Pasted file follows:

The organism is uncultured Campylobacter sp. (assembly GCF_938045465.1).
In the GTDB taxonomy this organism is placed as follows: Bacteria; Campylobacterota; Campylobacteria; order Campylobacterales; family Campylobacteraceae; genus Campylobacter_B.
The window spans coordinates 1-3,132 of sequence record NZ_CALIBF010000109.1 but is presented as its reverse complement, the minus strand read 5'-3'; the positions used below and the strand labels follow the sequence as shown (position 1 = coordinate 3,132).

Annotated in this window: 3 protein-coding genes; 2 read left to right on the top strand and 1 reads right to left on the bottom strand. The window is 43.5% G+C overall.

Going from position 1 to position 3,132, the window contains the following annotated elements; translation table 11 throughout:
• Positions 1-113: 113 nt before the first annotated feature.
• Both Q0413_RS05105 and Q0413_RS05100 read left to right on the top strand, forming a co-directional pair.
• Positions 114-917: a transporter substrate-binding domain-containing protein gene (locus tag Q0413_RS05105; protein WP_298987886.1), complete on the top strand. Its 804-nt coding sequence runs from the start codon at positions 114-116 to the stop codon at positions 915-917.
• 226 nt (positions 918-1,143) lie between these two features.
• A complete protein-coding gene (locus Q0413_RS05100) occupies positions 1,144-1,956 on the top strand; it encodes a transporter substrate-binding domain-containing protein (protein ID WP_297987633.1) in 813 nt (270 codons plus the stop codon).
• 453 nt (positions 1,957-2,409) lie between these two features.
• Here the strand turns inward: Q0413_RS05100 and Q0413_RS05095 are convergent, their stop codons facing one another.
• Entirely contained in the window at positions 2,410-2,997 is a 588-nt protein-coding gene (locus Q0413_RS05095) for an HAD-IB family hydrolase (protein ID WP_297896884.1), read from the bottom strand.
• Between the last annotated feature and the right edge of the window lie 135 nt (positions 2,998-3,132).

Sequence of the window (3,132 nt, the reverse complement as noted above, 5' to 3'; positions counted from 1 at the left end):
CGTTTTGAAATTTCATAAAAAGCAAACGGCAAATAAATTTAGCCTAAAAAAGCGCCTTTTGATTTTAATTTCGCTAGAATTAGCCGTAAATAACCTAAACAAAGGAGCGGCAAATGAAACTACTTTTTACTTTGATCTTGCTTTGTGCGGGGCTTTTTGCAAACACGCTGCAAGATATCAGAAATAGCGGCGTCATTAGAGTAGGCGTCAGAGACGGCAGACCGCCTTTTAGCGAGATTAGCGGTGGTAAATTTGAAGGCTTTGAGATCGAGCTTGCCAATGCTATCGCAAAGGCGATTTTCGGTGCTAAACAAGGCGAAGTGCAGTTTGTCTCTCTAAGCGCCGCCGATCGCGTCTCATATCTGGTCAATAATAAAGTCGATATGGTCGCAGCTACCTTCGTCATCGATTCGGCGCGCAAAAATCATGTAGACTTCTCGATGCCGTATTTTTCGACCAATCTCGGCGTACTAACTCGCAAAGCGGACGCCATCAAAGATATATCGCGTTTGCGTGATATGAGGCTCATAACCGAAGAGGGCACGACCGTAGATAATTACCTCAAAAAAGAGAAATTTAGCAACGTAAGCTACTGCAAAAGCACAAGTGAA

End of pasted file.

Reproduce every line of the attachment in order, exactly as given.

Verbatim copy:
The organism is uncultured Campylobacter sp. (assembly GCF_938045465.1).
In the GTDB taxonomy this organism is placed as follows: Bacteria; Campylobacterota; Campylobacteria; order Campylobacterales; family Campylobacteraceae; genus Campylobacter_B.
The window spans coordinates 1-3,132 of sequence record NZ_CALIBF010000109.1 but is presented as its reverse complement, the minus strand read 5'-3'; the positions used below and the strand labels follow the sequence as shown (position 1 = coordinate 3,132).

Annotated in this window: 3 protein-coding genes; 2 read left to right on the top strand and 1 reads right to left on the bottom strand. The window is 43.5% G+C overall.

Going from position 1 to position 3,132, the window contains the following annotated elements; translation table 11 throughout:
• Positions 1-113: 113 nt before the first annotated feature.
• Both Q0413_RS05105 and Q0413_RS05100 read left to right on the top strand, forming a co-directional pair.
• Positions 114-917: a transporter substrate-binding domain-containing protein gene (locus tag Q0413_RS05105; protein WP_298987886.1), complete on the top strand. Its 804-nt coding sequence runs from the start codon at positions 114-116 to the stop codon at positions 915-917.
• 226 nt (positions 918-1,143) lie between these two features.
• A complete protein-coding gene (locus Q0413_RS05100) occupies positions 1,144-1,956 on the top strand; it encodes a transporter substrate-binding domain-containing protein (protein ID WP_297987633.1) in 813 nt (270 codons plus the stop codon).
• 453 nt (positions 1,957-2,409) lie between these two features.
• Here the strand turns inward: Q0413_RS05100 and Q0413_RS05095 are convergent, their stop codons facing one another.
• Entirely contained in the window at positions 2,410-2,997 is a 588-nt protein-coding gene (locus Q0413_RS05095) for an HAD-IB family hydrolase (protein ID WP_297896884.1), read from the bottom strand.
• Between the last annotated feature and the right edge of the window lie 135 nt (positions 2,998-3,132).

Sequence of the window (3,132 nt, the reverse complement as noted above, 5' to 3'; positions counted from 1 at the left end):
CGTTTTGAAATTTCATAAAAAGCAAACGGCAAATAAATTTAGCCTAAAAAAGCGCCTTTTGATTTTAATTTCGCTAGAATTAGCCGTAAATAACCTAAACAAAGGAGCGGCAAATGAAACTACTTTTTACTTTGATCTTGCTTTGTGCGGGGCTTTTTGCAAACACGCTGCAAGATATCAGAAATAGCGGCGTCATTAGAGTAGGCGTCAGAGACGGCAGACCGCCTTTTAGCGAGATTAGCGGTGGTAAATTTGAAGGCTTTGAGATCGAGCTTGCCAATGCTATCGCAAAGGCGATTTTCGGTGCTAAACAAGGCGAAGTGCAGTTTGTCTCTCTAAGCGCCGCCGATCGCGTCTCATATCTGGTCAATAATAAAGTCGATATGGTCGCAGCTACCTTCGTCATCGATTCGGCGCGCAAAAATCATGTAGACTTCTCGATGCCGTATTTTTCGACCAATCTCGGCGTACTAACTCGCAAAGCGGACGCCATCAAAGATATATCGCGTTTGCGTGATATGAGGCTCATAACCGAAGAGGGCACGACCGTAGATAATTACCTCAAAAAAGAGAAATTTAGCAACGTAAGCTACTGCAAAAGCACAAGTGAA